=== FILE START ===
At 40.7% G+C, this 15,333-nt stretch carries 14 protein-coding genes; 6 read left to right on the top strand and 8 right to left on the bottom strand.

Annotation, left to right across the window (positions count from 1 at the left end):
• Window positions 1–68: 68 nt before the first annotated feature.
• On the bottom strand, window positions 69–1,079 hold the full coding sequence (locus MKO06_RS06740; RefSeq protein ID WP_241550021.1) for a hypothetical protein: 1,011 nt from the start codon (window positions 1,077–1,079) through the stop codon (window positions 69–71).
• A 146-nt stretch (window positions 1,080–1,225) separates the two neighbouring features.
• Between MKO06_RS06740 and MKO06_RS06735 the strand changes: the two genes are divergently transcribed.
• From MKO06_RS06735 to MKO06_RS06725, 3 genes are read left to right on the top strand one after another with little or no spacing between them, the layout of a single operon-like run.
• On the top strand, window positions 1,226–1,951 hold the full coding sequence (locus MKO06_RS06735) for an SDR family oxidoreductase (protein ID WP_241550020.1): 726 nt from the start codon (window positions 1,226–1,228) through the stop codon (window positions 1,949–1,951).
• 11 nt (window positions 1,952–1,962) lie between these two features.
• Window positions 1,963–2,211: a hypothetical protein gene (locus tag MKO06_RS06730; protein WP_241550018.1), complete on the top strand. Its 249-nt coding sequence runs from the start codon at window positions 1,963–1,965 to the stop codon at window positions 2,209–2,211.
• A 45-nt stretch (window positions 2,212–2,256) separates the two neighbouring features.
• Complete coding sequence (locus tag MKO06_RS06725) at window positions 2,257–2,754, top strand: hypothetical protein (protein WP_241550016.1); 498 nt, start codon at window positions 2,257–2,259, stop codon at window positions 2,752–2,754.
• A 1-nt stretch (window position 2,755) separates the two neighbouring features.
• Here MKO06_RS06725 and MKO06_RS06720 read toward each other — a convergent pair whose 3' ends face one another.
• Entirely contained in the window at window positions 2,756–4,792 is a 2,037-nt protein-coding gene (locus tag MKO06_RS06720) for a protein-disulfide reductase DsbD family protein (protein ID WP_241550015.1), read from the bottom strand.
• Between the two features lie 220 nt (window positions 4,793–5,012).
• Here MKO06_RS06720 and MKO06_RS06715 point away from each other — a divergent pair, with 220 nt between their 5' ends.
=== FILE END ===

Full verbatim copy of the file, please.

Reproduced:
At 40.7% G+C, this 15,333-nt stretch carries 14 protein-coding genes; 6 read left to right on the top strand and 8 right to left on the bottom strand.

Annotation, left to right across the window (positions count from 1 at the left end):
• Window positions 1–68: 68 nt before the first annotated feature.
• On the bottom strand, window positions 69–1,079 hold the full coding sequence (locus MKO06_RS06740; RefSeq protein ID WP_241550021.1) for a hypothetical protein: 1,011 nt from the start codon (window positions 1,077–1,079) through the stop codon (window positions 69–71).
• A 146-nt stretch (window positions 1,080–1,225) separates the two neighbouring features.
• Between MKO06_RS06740 and MKO06_RS06735 the strand changes: the two genes are divergently transcribed.
• From MKO06_RS06735 to MKO06_RS06725, 3 genes are read left to right on the top strand one after another with little or no spacing between them, the layout of a single operon-like run.
• On the top strand, window positions 1,226–1,951 hold the full coding sequence (locus MKO06_RS06735) for an SDR family oxidoreductase (protein ID WP_241550020.1): 726 nt from the start codon (window positions 1,226–1,228) through the stop codon (window positions 1,949–1,951).
• 11 nt (window positions 1,952–1,962) lie between these two features.
• Window positions 1,963–2,211: a hypothetical protein gene (locus tag MKO06_RS06730; protein WP_241550018.1), complete on the top strand. Its 249-nt coding sequence runs from the start codon at window positions 1,963–1,965 to the stop codon at window positions 2,209–2,211.
• A 45-nt stretch (window positions 2,212–2,256) separates the two neighbouring features.
• Complete coding sequence (locus tag MKO06_RS06725) at window positions 2,257–2,754, top strand: hypothetical protein (protein WP_241550016.1); 498 nt, start codon at window positions 2,257–2,259, stop codon at window positions 2,752–2,754.
• A 1-nt stretch (window position 2,755) separates the two neighbouring features.
• Here MKO06_RS06725 and MKO06_RS06720 read toward each other — a convergent pair whose 3' ends face one another.
• Entirely contained in the window at window positions 2,756–4,792 is a 2,037-nt protein-coding gene (locus tag MKO06_RS06720) for a protein-disulfide reductase DsbD family protein (protein ID WP_241550015.1), read from the bottom strand.
• Between the two features lie 220 nt (window positions 4,793–5,012).
• Here MKO06_RS06720 and MKO06_RS06715 point away from each other — a divergent pair, with 220 nt between their 5' ends.